United States of America, Plaintiff-appellee, v. Elizabeth Lynn Haynes, Defendant-appellant, 977 F.2d 583 (6th Cir. 1992)

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US Court of Appeals for the Sixth Circuit - 977 F.2d 583 (6th Cir. 1992) Oct. 15, 1992

Before KEITH and SILER, Circuit Judges, and COHN, District Judge.* 


Defendant, Elizabeth Lynn Haynes, was convicted by a jury for: (1) conspiring to deprive approximately 164 voter registrants ("registrants") of their constitutional rights to vote, to register to vote and to equal protection in violation of 18 U.S.C. § 241 (Count One); and (2) depriving seven (7) registrants of their constitutional rights to vote, to register to vote and to equal protection in violation of 18 U.S.C. § 242 (Counts Two--Eight). Defendant appealed her conviction, sentence and the denial of her post-conviction motions for a new trial. For reasons stated herein, we AFFIRM the judgment in all respects, except for the sentence, which is REVERSED.

In August, 1989, the Jefferson County Republican Party ("JCRP") sponsored a voter registration booth at the Kentucky State Fair, where citizens filled out voter registration cards ("cards") indicating their party affiliation. The JCRP volunteers collected and returned the cards to the JCRP Headquarters. Mark Snider, co-defendant and the JCRP executive director, separated approximately 164 Democrat and Independent registrants' cards from the Republican registrants' cards and remarked that he "wasn't about to turn in any Democrats." Snider submitted only the Republican cards to the Jefferson County Clerk. At Snider's instruction, Norma Wiedmar, the JCRP office secretary, hid the cards. In the November, 1989, local elections, seven registrants could not vote because their cards were not on record. Republican Rebecca Jackson won the election for Jefferson County Clerk, and Snider joined her staff as Chief Deputy Clerk soon thereafter.

In October, 1989, defendant began working at the JCRP Headquarters, first as a volunteer and later as the political director, a salaried position. After Snider left the JCRP, defendant became aware of the cards and informed Wiedmar that she was going to throw them away. She did not possess the cards until after the November, 1989, election. Defendant admitted at trial that she knew that: (1) the cards should have been submitted to the Jefferson County Clerk; (2) she could have submitted them; and (3) the registrants would not be able to vote without the submission of the cards. However, defendant hid the cards at her apartment and, after talking with Snider, agreed not to turn in the cards to the clerk. Defendant testified that soon after their conversation, Snider began making threats of suicide and harm to defendant and her family if she did not give the cards to him. During early 1990, defendant and Snider maintained a bizarre relationship which consisted of a pattern of Snider's requesting the cards, defendant's refusing, and Snider's "spanking" defendant for misbehaving, which resulted in defendant's giving Snider copies of the cards. Snider moved to Virginia but continued the Louisville meetings to avoid defendant's threatened disclosure to the media. These monthly meetings continued even after defendant was fired by the JCRP and had moved to St. Louis. Finally, when Snider said that he would submit the cards to the clerk's office, defendant returned them to Snider in May, 1990, but kept copies for her protection and to blackmail Snider and continue their relationship. The registrants were again denied their voting rights in the May, 1990, Kentucky primary election.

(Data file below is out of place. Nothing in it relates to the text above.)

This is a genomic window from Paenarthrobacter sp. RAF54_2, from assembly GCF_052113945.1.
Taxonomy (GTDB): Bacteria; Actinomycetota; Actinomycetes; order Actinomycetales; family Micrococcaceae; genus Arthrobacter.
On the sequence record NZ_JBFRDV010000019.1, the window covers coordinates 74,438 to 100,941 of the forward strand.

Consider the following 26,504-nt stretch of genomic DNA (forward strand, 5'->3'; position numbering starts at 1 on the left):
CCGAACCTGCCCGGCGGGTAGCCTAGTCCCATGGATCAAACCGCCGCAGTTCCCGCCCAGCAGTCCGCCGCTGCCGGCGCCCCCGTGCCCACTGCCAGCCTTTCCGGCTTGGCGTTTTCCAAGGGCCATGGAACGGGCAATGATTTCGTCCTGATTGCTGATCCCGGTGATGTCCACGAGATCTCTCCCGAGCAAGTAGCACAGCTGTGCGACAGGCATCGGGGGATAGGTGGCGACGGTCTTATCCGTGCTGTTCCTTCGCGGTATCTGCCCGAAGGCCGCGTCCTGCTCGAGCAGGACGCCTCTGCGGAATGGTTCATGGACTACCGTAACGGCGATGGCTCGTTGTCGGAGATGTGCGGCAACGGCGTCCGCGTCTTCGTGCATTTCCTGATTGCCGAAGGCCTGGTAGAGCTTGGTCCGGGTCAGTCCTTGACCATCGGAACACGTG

Prior to trial, defendant moved to present psychiatric testimony of her psychological inability to deal effectively with Snider's alleged abuse. When the government moved for a pre-trial psychiatric exam, defendant withdrew the evidence. At trial, Snider's counsel without objection questioned defendant and another witness, Paul Ground, about defendant's past psychiatric treatment. Moreover, in his closing statement, Snider's counsel referred to defendant's "long history of psychiatric treatment," to which defendant's counsel objected, arguing that the evidence had indicated defendant had received counseling only since the indictment. The district court overruled the objection.

Throughout the trial, defendant alleged that the government had selected her for prosecution due to her JCRP status. To support her argument, defendant attempted to present evidence of her bad relations with Jackson, but the court rejected the evidence as irrelevant. In August, defendant was sentenced to thirty (30) months based on an total offense level of nineteen (19) and a criminal history category of I.